James Webb Space Telescope update. “Profoundly changed the way I see the universe”. Update May 13th with new photo.

The Spin Meister

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What's the "feels like" temperature given the prevailing solar wind?
At -390 there is no ‘feels like’....not even a ‘holy shit!’

Here is the latest photo. Little sharper, better aligned.

 

tlbakernc

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My new favorite website. Provides updated 3D image of scope, images on mirrors, temps, location in our solar system.

 

The Spin Meister

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My new favorite website. Provides updated 3D image of scope, images on mirrors, temps, location in our solar system.

From a link from that page....

 

The Spin Meister

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The James Webb Space Telescope has achieved ‘limited diffraction alignment’ meaning as fine as focus as possible. And in the photo you can see multiple galaxies beyond the focusing star. Scientists say it has matched or exceeded their most optimistic expectations!

 

PSU Mike

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One one mile trip to the local dispensary and I can see more than that …

But seriously, very cool to see things progressing.
 

The Spin Meister

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Here is a list of the first five operations of the JWST. One is an examination of the Trojan bodies of Jupiter. Seems there are hundreds, if not thousands, of small asteroids and meteorites that are trapped in two of Jupiter’s LaGrange points both in front of and behind Jupiter in its orbital path.

 
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LionDeNittany

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Here is a list of the first five operations of the JWST. One is an examination of the Trojan bodies of Jupiter. Seems there are hundreds, if not thousands, of small asteroids and meteorites that are trapped in two of Jupiter’s LaGrange points both in front of and behind Jupiter in its orbital path.


I didn't know the Webb looked at a different spectrum than the Hubble. What's the purpose of that? Ability to 'see' older parts of the galaxy?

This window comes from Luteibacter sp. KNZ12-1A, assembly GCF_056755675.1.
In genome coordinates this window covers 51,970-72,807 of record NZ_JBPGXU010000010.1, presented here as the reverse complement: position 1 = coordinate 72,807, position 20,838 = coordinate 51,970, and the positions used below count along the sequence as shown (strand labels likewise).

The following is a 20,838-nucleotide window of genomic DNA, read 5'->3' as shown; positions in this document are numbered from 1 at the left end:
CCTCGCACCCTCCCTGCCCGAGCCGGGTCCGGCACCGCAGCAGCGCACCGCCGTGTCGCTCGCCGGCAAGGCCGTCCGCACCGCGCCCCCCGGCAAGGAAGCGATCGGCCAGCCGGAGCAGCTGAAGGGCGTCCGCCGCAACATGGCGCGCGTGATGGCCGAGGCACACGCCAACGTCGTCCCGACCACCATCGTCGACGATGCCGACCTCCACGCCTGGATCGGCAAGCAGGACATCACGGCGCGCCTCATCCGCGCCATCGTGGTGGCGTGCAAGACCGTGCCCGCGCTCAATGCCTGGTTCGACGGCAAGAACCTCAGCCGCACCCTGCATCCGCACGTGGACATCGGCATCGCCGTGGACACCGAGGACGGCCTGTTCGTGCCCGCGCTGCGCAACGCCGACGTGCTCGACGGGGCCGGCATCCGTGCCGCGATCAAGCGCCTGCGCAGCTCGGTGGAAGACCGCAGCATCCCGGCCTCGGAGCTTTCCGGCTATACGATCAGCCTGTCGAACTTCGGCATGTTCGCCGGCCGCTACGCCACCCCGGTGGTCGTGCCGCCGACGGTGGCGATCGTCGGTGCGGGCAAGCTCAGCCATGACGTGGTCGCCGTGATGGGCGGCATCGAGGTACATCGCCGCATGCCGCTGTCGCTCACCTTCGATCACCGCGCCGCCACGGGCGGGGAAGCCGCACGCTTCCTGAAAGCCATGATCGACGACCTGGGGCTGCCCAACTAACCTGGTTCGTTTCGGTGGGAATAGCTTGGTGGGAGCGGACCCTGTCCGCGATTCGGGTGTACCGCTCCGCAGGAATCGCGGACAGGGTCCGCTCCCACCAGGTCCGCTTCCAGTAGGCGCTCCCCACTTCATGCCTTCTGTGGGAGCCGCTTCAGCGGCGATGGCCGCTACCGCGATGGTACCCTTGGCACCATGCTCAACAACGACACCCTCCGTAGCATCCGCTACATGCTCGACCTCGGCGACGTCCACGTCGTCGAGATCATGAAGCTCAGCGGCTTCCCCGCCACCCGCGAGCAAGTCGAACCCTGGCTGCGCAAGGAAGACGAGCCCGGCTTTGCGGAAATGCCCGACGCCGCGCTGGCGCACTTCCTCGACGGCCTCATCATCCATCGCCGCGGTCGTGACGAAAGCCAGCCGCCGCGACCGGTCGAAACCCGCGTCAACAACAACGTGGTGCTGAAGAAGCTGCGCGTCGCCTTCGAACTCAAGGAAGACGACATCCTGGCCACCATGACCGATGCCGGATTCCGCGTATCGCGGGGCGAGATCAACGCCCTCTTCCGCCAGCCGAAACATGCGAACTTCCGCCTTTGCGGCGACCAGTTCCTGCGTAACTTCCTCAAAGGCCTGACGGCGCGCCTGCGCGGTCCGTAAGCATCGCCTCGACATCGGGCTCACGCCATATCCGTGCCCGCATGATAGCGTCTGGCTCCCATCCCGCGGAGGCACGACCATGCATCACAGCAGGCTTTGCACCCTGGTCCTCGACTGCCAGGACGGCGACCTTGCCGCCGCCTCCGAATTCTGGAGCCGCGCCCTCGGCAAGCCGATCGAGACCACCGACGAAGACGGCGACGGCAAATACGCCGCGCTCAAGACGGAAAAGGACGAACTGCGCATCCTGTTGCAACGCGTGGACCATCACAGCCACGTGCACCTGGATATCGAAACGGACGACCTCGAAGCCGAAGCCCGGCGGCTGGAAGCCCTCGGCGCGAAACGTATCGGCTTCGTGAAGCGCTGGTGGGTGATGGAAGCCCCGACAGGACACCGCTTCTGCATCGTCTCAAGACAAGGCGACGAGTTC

The Spin Meister

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I didn't know the Webb looked at a different spectrum than the Hubble. What's the purpose of that? Ability to 'see' older parts of the galaxy?
Yes, time is the main reason. The universe is expanding and accelerating as it does. So as it speeds up the light waves get expanded similar to the sound waves of a high speed train going by and you here the pitch of the whistle change. With light and distant stars and galaxies the light becomes more infrared instead of visible light. So the JWST has infrared cameras that can ‘see’ the infrared light which will then be computer shifted to pictures we can see.

That should allow us to see galaxies much farther away and much older. The working theory is that we should be able to study systems that are just a few hundred million years old giving us a much better idea of the early universe..

There are other advantages. Infrared will allow us to study some of the physical and chemical characteristics of planets, asteroids, black holes, galaxies, interstellar dust and much more. This is gonna re-write al the science books in a few years.
 

LionDeNittany

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Yes, time is the main reason. The universe is expanding and accelerating as it does. So as it speeds up the light waves get expanded similar to the sound waves of a high speed train going by and you here the pitch of the whistle change. With light and distant stars and galaxies the light becomes more infrared instead of visible light. So the JWST has infrared cameras that can ‘see’ the infrared light which will then be computer shifted to pictures we can see.

That should allow us to see galaxies much farther away and much older. The working theory is that we should be able to study systems that are just a few hundred million years old giving us a much better idea of the early universe..

There are other advantages. Infrared will allow us to study some of the physical and chemical characteristics of planets, asteroids, black holes, galaxies, interstellar dust and much more. This is gonna re-write al the science books in a few years.

Thanks.

Here's the graphic I was referring to for followers:

_123733625_jwst_spectrum_2x640-nc.png
 
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The Spin Meister

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Thanks.

Here's the graphic I was referring to for followers:

_123733625_jwst_spectrum_2x640-nc.png